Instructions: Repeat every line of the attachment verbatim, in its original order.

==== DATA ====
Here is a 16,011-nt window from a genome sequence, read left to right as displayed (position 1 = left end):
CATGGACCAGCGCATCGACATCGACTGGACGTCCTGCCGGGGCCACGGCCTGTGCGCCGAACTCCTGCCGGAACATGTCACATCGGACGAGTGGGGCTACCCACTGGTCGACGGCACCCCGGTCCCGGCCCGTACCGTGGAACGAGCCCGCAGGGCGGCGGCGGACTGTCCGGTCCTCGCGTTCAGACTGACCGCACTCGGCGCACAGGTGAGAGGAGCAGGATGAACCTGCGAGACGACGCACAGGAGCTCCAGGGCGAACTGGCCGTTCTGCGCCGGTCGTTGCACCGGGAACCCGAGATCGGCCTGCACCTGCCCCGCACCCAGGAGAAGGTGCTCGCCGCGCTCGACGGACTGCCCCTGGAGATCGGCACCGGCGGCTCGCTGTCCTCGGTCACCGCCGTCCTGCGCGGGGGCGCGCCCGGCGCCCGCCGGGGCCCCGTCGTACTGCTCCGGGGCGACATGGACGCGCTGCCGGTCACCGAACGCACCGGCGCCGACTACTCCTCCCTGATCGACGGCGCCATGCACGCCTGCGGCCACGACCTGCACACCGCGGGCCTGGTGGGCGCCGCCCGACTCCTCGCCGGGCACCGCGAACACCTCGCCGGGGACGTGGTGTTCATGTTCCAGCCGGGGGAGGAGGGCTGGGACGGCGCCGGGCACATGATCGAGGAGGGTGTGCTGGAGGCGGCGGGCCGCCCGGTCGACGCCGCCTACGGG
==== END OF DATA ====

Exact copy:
Here is a 16,011-nt window from a genome sequence, read left to right as displayed (position 1 = left end):
CATGGACCAGCGCATCGACATCGACTGGACGTCCTGCCGGGGCCACGGCCTGTGCGCCGAACTCCTGCCGGAACATGTCACATCGGACGAGTGGGGCTACCCACTGGTCGACGGCACCCCGGTCCCGGCCCGTACCGTGGAACGAGCCCGCAGGGCGGCGGCGGACTGTCCGGTCCTCGCGTTCAGACTGACCGCACTCGGCGCACAGGTGAGAGGAGCAGGATGAACCTGCGAGACGACGCACAGGAGCTCCAGGGCGAACTGGCCGTTCTGCGCCGGTCGTTGCACCGGGAACCCGAGATCGGCCTGCACCTGCCCCGCACCCAGGAGAAGGTGCTCGCCGCGCTCGACGGACTGCCCCTGGAGATCGGCACCGGCGGCTCGCTGTCCTCGGTCACCGCCGTCCTGCGCGGGGGCGCGCCCGGCGCCCGCCGGGGCCCCGTCGTACTGCTCCGGGGCGACATGGACGCGCTGCCGGTCACCGAACGCACCGGCGCCGACTACTCCTCCCTGATCGACGGCGCCATGCACGCCTGCGGCCACGACCTGCACACCGCGGGCCTGGTGGGCGCCGCCCGACTCCTCGCCGGGCACCGCGAACACCTCGCCGGGGACGTGGTGTTCATGTTCCAGCCGGGGGAGGAGGGCTGGGACGGCGCCGGGCACATGATCGAGGAGGGTGTGCTGGAGGCGGCGGGCCGCCCGGTCGACGCCGCCTACGGG